sides with residents, upholds voter-approved Proposition A
Jordan Ingram, August 28, 2021
For the second time in eight years, a judge has rejected
the citys attempt to override Proposition A, a voter-approved
initiative requiring a public vote for any major zoning and
density changes, in its pursuit to meet state housing requirements.
Earl. H. Maas III denied the citys request for declaratory
and injunctive relief on Aug. 26 in Vista Superior Court,
reaffirming the right of Encinitas voters to have the final
say on development proposals that fall outside of certain
land-use parameters and policies outlined in the citys
so-called friendly lawsuit (two parties seek judicial
resolution to resolve a legal question that impacts them both),
filed by the City of Encinitas against the California Department
of Housing and Community Development in March 2020, sought
to invalidate, or carve-out, a portion of Proposition
A, namely decisions on density, related to housing
supply, according to court documents.
group Preserve Proposition A filed as intervenors to the suit
to defend the interests of those citizens of Encinitas
who voted for the proposition.
is another failed attempt by the mayor and council to circumvent
our citizens right to approve increases in density and
height, said Susan Turney, a longtime Encinitas resident
and member of Preserve Proposition A. Judge Maas was
the latest judge to affirm this California Constitutional
right. Prop A has never been the constraint to
passing a compliant Housing Element Update. Rather, the constraint
has been the councils housing plans that gifted developers
with extras, while providing minimal affordable housing.
to court documents, Proposition A seeks to protect the
natural resources of the City of Encinitas, maintain the character
of the Citys five communities, ensure that infrastructure
and public benefits are adequately planned and funded prior
to any increase in zoning, and preserve the zoning and property
rights of the voters.
view the initiative as a constitutional stronghold against
unfettered development running amok in the small coastal community.
to a city release, the states position is that no
up-zoning actions, whether or not related to a housing element,
should be subject to the vote of the people.
Catherine Blakespear told The Coast News the city achieved
its goal of receiving judicial clarification on the matter.
city was involved in this lawsuit in the first place because
the state required us to resolve what they believed was a
conflict between the right-to-vote initiative (Prop A) and
the citys ability to stay compliant with state housing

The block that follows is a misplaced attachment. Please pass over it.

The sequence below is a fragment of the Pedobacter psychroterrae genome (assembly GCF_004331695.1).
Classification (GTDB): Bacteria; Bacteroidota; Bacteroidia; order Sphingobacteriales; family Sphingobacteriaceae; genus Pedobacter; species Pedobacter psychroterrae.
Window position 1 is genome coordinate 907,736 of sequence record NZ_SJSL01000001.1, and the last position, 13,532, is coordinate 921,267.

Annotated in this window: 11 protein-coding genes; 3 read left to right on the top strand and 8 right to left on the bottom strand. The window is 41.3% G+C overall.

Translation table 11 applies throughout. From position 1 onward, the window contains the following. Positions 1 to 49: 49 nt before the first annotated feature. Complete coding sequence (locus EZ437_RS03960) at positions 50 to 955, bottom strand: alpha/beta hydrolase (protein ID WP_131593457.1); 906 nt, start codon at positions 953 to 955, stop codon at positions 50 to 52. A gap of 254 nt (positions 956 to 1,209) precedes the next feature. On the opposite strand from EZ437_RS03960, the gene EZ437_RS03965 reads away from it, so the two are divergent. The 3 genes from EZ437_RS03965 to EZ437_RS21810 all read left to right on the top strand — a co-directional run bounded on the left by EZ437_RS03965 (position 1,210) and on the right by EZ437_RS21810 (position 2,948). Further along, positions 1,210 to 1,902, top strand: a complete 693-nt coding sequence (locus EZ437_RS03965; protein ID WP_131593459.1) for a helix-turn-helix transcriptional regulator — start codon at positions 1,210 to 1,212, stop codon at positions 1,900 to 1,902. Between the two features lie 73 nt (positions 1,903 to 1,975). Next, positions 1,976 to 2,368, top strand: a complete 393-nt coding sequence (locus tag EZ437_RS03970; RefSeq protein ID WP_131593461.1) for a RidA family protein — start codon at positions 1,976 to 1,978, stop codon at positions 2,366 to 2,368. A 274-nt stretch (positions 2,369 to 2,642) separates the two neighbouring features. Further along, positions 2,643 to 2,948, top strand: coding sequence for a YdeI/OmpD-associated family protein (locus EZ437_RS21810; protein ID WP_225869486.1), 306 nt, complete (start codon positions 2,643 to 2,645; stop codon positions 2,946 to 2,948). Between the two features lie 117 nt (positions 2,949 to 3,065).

law, Blakespear said. We asked for judicial clarity
on whether the city needed to ask voters for approval of state-mandated
new housing sites. The court has now confirmed that we do.
remain committed to providing opportunities for housing thats
affordable to people at all income levels, and per the requirements
of Prop A, we will continue to work for voter approval.
Tony Kranz acknowledged asking the court to make an exception
to Prop A for the purpose of meeting the citys affordable
housing requirements was a tall order.
always felt that expecting a judge to declare a citizen initiative
that passed in our city didnt apply to our housing element
was asking a lot, Kranz said. Now that the judge
has ruled, we are going to need to address this inherent conflict
on matters of law and the constitution with regard to land-use
issues in Encinitas.
Gonzalez, attorney at Coast Law Group and outspoken critic
of the proposition, told The Coast News via email that he
doesnt think this is the last legal battle facing Prop
a couple of decades watching these housing issues unfold,
Im pretty confident this isnt the end of the story,
Gonzales said. Whether its an appellate court
or the State Legislature, the tension between local control
and housing affordability is not going to ease in favor of
exclusivity as a result of this lower court ruling. While
those fighting tooth and nail for local control will always
argue they arent compelled by a desire to keep less
fortunate people out of their community, thats the unavoidable
outcome of their policy position and not one that many
of us will accept.
his 10-page decision, Maas noted legal precedent makes clear
neither the citys state-mandated responsibility to adopt
and update its housing element nor the states regulation
of housing law supersedes the power of initiative or
city does not have the authority to amend Proposition As
requirements; only the voters have that authority, Maas
also noted the state has a number of tools at its disposal
to enforce municipal housing requirements, including fines,
withholding or intercepting funds and appointing a court agent
to bring a jurisdictions housing element into compliance.
nothing in these enumerated powers of enforcement allows [the]
state to require a jurisdiction to seek to invalidate a voter
initiative, nor is there any provision for a jurisdiction
to sue either private citizens or to invalidate a voter initiative,
Maas wrote. Invalidating the citizens right to
vote should only be a last resort.